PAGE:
IUN looking to expand its athletic program
By Steve T. Gorches 314-3797 or firstname.lastname@example.org July 6, 2013 10:46PM
School Enrollment Sports
IUN 5,600 3
PUC 9,700 12
PNC 2,761 6
CCSJ 1,320 18
Updated: August 8, 2013 7:13AM
Being the small fish in a big pond isn’t easy, especially when your name suggests you should be a whale — or at the very least, a shark.
Indiana University Northwest in Gary is affiliated with the largest university in the state. But when it comes to college athletics in Northwest Indiana, IUN is small potatoes.
Athletic director Kristofer Schnatz hopes to change that perception.
“We want to be able to compete with other local schools and do the same sports they’re doing,” he said. “We feel we’re in a great location in between everybody. I just think we have so much potential here.”
“Everybody” to Schnatz and IUN entails Purdue Calumet in Hammond, Calumet College of St. Joseph’s in Whiting and Purdue North Central in Westville, which is where Schnatz worked previously as a basketball coach and assistant director of athletics for nine years before arriving at IUN this past school year.
Those are the other NAIA-affiliated schools in the region, and that organization is partly responsible for Schnatz’s plan to expand the Redhawks’ athletic program.
The NAIA approved a plan two years ago that requires each institution to have at least six championship sports by the 2015-16 school year to keep its affiliation.
IUN only has three championship sports — men’s and women’s basketball and women’s volleyball. That means adding three more sports in the next two years is a necessity to remain NAIA compliant.
Schnatz, who is IUN’s first full-time athletic director, has a bigger plan.
Two sports will be added for the 2014-15 year — men’s and women’s cross country — and at least one more will be added for the next season from a group of four sports: men’s and women’s soccer, and men’s and women’s golf.
“There are no spring sports here yet, which is why golf is on the table,” Schnatz said. “We discussed tennis, but obviously golf is better with the location of the course.”
Behind IUN’s campus sits South Gleason Park Golf Course, which would also be a logical place for cross country to practice and compete.
“Cross country just makes sense for us as far as facilities,” said Schnatz, who added that a coach will be hired in the fall to get a head start on recruiting.
Schnatz also said at least one emerging sport is being looked at, too. That would be bowling, which has been one of Calumet College’s most successful sports in the last seven years and has been added by fellow NAIA schools Huntington University and Indiana Tech near Fort Wayne, Marian University in Indianapolis and St. Francis University in Joliet, Ill.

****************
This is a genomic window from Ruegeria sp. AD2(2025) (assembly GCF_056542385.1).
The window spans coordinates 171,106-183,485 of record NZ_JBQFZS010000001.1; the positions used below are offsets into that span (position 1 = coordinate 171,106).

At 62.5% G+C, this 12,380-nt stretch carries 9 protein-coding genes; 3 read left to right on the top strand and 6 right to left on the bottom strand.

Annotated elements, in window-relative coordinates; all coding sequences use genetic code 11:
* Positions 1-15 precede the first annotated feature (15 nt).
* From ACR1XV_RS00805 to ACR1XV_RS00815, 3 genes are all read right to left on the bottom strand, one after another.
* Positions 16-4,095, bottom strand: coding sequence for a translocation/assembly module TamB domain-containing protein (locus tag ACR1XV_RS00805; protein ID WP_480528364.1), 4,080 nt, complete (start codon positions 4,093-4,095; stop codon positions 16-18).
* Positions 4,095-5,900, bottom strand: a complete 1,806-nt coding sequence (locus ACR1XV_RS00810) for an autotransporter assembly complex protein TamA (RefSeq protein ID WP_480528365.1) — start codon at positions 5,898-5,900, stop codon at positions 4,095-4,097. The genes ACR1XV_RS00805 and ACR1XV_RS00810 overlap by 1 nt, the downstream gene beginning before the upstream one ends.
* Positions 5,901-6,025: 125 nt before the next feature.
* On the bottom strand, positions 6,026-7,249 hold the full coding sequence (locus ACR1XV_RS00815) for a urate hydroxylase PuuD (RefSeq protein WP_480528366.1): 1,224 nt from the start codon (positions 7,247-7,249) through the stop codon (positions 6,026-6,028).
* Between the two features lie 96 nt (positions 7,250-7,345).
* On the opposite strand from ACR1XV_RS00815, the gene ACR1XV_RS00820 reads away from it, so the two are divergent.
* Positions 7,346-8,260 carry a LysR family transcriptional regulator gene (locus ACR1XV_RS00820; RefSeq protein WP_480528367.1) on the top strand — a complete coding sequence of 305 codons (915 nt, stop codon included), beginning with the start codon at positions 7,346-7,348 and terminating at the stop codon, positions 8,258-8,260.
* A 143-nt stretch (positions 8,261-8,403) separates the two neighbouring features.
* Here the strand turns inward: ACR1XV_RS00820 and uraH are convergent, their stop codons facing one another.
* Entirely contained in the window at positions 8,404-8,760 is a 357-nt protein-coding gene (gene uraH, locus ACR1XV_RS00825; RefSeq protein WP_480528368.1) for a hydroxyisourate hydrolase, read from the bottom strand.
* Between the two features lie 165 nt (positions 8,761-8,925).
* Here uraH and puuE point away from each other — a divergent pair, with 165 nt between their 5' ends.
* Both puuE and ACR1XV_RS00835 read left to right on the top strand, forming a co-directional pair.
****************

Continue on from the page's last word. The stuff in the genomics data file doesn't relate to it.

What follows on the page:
IUN easily has the lowest number of championship sports among region NAIA schools. Purdue North Central has six total sports, but one of them (cheerleading) is considered an emerging sport by NAIA.
An emerging sport has less than 50 schools with teams. Men’s volleyball and bowling are the other NAIA emerging sports with bowling closing in on 50 NAIA schools in both men’s and women’s competition.
Purdue Calumet, which has aspirations of becoming NCAA Division III or II in the future according to athletic director Rick Costello, has 12 sports — several of which have been added in the last year and will start during this coming school year.
Calumet College, which is easily the smallest of the four local NAIA schools, has 18 sports with more than 20 percent of its total enrollment, and more than 40 percent of its full-time student population, in athletics.
“I want to improve the reputation of this program, to let it be known we have athletics, because not everybody knows here on campus,” Schnatz said.
“I really want to impact the university in some way and enrollment is a big thing right now. That’s why soccer makes sense, but soccer also brings more problems with transportation, meals, uniforms and renting a field.”
Purdue Calumet and Calumet College have soccer teams, so the competition aspect also comes into play, which Schnatz didn’t downplay.
“My goal is to get around 100 athletes on campus, if not more,” he said. “Right now we have around 50, depending on roster size. There are a lot more students taking less credit hours, and colleges are driven by the number of credit hours.”
Basically, the goal is to get athletes similar to Jennifer Williams from Chesterton High School and Mackenzie Westgate from Crown Point, who are the most recent IUN volleyball recruits. Neither was on an all-area team, but they will get the chance to compete in college.
Schnatz tossed in a pitch to sell IUN to any prospective region athletes who may be undecided later this year when it comes to a college choice.
“You’re getting a big time Indiana University degree and you’re getting the opportunity to play,” he said.
Local recruiting will get a whole lot more interesting.